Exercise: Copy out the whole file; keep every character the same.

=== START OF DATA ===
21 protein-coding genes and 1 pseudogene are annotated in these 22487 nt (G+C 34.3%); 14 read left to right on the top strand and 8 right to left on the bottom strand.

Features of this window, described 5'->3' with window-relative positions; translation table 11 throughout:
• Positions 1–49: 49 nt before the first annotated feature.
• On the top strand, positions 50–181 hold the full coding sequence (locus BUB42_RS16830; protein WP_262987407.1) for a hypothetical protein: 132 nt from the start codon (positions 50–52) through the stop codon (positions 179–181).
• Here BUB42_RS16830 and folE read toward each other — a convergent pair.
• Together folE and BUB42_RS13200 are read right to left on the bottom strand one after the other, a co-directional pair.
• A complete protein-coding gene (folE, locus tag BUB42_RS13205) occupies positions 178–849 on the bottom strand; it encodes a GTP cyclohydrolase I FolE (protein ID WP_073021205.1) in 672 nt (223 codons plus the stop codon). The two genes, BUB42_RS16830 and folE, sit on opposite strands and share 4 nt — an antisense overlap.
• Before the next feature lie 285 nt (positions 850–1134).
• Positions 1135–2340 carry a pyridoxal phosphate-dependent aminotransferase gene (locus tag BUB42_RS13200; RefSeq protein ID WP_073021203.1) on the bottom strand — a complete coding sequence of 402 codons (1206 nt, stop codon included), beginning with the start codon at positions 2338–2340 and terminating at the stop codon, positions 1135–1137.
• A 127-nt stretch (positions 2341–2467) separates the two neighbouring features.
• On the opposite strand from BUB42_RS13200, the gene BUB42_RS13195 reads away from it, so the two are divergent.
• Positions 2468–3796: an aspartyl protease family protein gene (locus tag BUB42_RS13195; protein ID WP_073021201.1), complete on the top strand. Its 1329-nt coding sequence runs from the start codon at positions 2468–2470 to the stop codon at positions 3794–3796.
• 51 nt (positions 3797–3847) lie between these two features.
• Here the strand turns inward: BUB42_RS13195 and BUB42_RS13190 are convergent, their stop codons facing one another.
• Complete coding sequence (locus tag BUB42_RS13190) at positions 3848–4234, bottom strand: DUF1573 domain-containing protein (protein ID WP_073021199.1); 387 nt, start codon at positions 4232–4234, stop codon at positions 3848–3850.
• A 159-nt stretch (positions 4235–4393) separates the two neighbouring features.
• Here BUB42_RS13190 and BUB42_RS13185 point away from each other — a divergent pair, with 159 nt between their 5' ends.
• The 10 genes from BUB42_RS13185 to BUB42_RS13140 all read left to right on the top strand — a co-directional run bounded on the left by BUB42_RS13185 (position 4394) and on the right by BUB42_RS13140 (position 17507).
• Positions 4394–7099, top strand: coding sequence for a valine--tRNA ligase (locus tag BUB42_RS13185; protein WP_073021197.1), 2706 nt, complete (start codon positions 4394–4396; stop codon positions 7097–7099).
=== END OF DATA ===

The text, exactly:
21 protein-coding genes and 1 pseudogene are annotated in these 22487 nt (G+C 34.3%); 14 read left to right on the top strand and 8 right to left on the bottom strand.

Features of this window, described 5'->3' with window-relative positions; translation table 11 throughout:
• Positions 1–49: 49 nt before the first annotated feature.
• On the top strand, positions 50–181 hold the full coding sequence (locus BUB42_RS16830; protein WP_262987407.1) for a hypothetical protein: 132 nt from the start codon (positions 50–52) through the stop codon (positions 179–181).
• Here BUB42_RS16830 and folE read toward each other — a convergent pair.
• Together folE and BUB42_RS13200 are read right to left on the bottom strand one after the other, a co-directional pair.
• A complete protein-coding gene (folE, locus tag BUB42_RS13205) occupies positions 178–849 on the bottom strand; it encodes a GTP cyclohydrolase I FolE (protein ID WP_073021205.1) in 672 nt (223 codons plus the stop codon). The two genes, BUB42_RS16830 and folE, sit on opposite strands and share 4 nt — an antisense overlap.
• Before the next feature lie 285 nt (positions 850–1134).
• Positions 1135–2340 carry a pyridoxal phosphate-dependent aminotransferase gene (locus tag BUB42_RS13200; RefSeq protein ID WP_073021203.1) on the bottom strand — a complete coding sequence of 402 codons (1206 nt, stop codon included), beginning with the start codon at positions 2338–2340 and terminating at the stop codon, positions 1135–1137.
• A 127-nt stretch (positions 2341–2467) separates the two neighbouring features.
• On the opposite strand from BUB42_RS13200, the gene BUB42_RS13195 reads away from it, so the two are divergent.
• Positions 2468–3796: an aspartyl protease family protein gene (locus tag BUB42_RS13195; protein ID WP_073021201.1), complete on the top strand. Its 1329-nt coding sequence runs from the start codon at positions 2468–2470 to the stop codon at positions 3794–3796.
• 51 nt (positions 3797–3847) lie between these two features.
• Here the strand turns inward: BUB42_RS13195 and BUB42_RS13190 are convergent, their stop codons facing one another.
• Complete coding sequence (locus tag BUB42_RS13190) at positions 3848–4234, bottom strand: DUF1573 domain-containing protein (protein ID WP_073021199.1); 387 nt, start codon at positions 4232–4234, stop codon at positions 3848–3850.
• A 159-nt stretch (positions 4235–4393) separates the two neighbouring features.
• Here BUB42_RS13190 and BUB42_RS13185 point away from each other — a divergent pair, with 159 nt between their 5' ends.
• The 10 genes from BUB42_RS13185 to BUB42_RS13140 all read left to right on the top strand — a co-directional run bounded on the left by BUB42_RS13185 (position 4394) and on the right by BUB42_RS13140 (position 17507).
• Positions 4394–7099, top strand: coding sequence for a valine--tRNA ligase (locus tag BUB42_RS13185; protein WP_073021197.1), 2706 nt, complete (start codon positions 4394–4396; stop codon positions 7097–7099).